one of her classes, she was drawing a woman but the woman had to be covered up
by her veil. Marjane spoke out at an assembly that was organized to tell the
students that veils had to be longer and women could not wear makeup. Marjane
said that since she is an art major it is very hard for her to draw with the
weight of the veil before and now that it has to be longer, this will just get
in the way more of her and her learning. Also, in order to practice drawing the
human body, she needs to be able to draw more than a woman in a veil.

            A woman shouldn’t have to feel that
if she is showing a little bit of skin, that it is offensive to men. Why do
women have to live their lives pleasing men? We live in a world where men can’t
seem to control themselves and look to making women change for their needs
instead of men changing their actions. By wearing a veil, it represents
honoring men that have sacrificed their lives for women in war. Women are
taught to act and dress a certain way so that men won’t act like animals. Later
in the book, Marjane is told multiple times to fix her head scarf by men that
feel offense to her scarf being a little off. She is stopped by men telling her
not to run anymore because they could see her butt jiggle through her robe.
Marjane then says that maybe they should just stop looking at her. This is very
true especially when it comes to today’s society and school. Girls are being
sent home from school because their shoulders are showing and their shorts are
too short. Schools are saying that their body parts are distracting boys from
learning and affecting their studies. We teach girls to change themselves in
order for boys to live a better life but we never teach boys to treat girls
with respect. It seems that in Persepolis, men don’t have respect for women and
will treat them like trash while women are covering up and not living freely
for them.  

            Religion plays a very big role in
Persepolis. In the beginning of the novel, Marjane talks about how she wanted
to become the Last Prophet. In the novel, you see a section where a group of
men are saying that having a woman as a Prophet is impossible and not ordinary.
Marjane has a strong relationship with God and even talks to him on a daily
basis. Since Marjane wanted to be a Prophet, she made a holy book that
consisted of rules. It was filled with ideas that she wanted to bring to
everyone’s attention. Marjane wanted to celebrate Zarathustrianism holidays,
wanted everyone to have a car, and all maids should eat at the table with
others. She also believed that old people shouldn’t have to suffer anymore. All
Marjane wanted while growing up was to be justice, love, and the wrath of God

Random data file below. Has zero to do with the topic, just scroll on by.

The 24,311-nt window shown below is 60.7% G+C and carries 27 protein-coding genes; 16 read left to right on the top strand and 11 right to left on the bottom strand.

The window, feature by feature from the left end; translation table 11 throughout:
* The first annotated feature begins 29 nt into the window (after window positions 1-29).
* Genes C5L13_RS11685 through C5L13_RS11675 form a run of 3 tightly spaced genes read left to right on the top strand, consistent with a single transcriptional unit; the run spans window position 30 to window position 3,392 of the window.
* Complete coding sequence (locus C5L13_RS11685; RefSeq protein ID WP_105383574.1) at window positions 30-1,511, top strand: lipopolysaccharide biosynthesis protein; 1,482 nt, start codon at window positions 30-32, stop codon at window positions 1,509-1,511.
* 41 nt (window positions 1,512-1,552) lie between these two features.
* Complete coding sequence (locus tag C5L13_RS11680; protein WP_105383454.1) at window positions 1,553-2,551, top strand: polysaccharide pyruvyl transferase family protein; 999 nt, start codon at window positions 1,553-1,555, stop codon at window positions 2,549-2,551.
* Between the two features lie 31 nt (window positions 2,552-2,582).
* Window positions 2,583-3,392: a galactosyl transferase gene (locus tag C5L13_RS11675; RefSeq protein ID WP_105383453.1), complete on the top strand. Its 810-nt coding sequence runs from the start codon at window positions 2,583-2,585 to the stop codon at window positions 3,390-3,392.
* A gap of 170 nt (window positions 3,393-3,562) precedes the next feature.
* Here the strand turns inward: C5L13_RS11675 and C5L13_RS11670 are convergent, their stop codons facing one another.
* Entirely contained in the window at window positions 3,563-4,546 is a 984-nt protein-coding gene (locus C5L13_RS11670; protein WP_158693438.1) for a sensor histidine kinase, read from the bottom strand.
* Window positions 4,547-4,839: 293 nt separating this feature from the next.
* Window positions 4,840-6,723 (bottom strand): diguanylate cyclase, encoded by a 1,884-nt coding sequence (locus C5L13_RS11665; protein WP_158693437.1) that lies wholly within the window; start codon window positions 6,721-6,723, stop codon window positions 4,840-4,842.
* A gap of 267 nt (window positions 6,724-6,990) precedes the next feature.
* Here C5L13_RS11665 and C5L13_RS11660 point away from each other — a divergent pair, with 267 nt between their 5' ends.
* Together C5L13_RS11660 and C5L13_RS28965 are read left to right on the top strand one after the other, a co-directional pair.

all in one. From a young age, Marjane described herself as deeply religious
while her parents were very modern and avant-garde. The Islamic Republic of
Iran regulated behaviors on strict religious means and didn’t allow anything
that seemed to be Western and American. The Satrapi family would find
themselves living behind closed doors and smuggling Western and American ideas
and practices into their home. When they were outside their home, they had to
act a different way and seem like they were devoted to religious values defined
by the Shah in order not to suffer from the consequences of torture and
beatings. On some cases, it would even lead into execution.

            With Iran becoming more Religious
under Islamic Republic, the government would force their religious beliefs and
practices on people who would then start losing their own personal beliefs. Mrs.
Nasarine, the family maid, was concerned about a key that was given to her son
at school. The key was a symbol that boys were told that if they went to wear
and they were lucky enough to die, which was very likely, they would need the
key in order for them to get into heaven. The government is using religion as a
gateway to children to convince them that in order to go into heaven they have
to die in war. Nasarine then explains that she has been faithful to the
religion but now doesn’t know what to believe in anymore. With the Islamic
Republic telling people to believe in this and that, they are starting to lose
themselves and what they actually believe in.

            Marjane’s recent actions of her
lashing out at her teacher because before her teacher told her that the king
was chosen by God and now since the king has been terminated, they must rip out
the king from there textbooks. Marjane’s mother ends up sending her to board
school in Austria. When Marjane gets there, she is overwhelmed by the freedom
that women have in Austria. Marjane portrays life in Austria for women to be
much more free and easier. Women could have relationships with men and be very
open and public which would’ve been disgraceful in Iran. Marjane begins to grow
up and mature with the Austrian and Western European influences that she had.
She begins to reinvent herself as she begins to lean and enjoy more open-minded
way women are treated. When in Iran, Marjane never had the choice to express
her feelings and thoughts through clothing. They had to be covered by the veil
in public at all times and this didn’t allow much freedom. With wearing a veil
that covers mostly your entire face, you can’t even show people what you look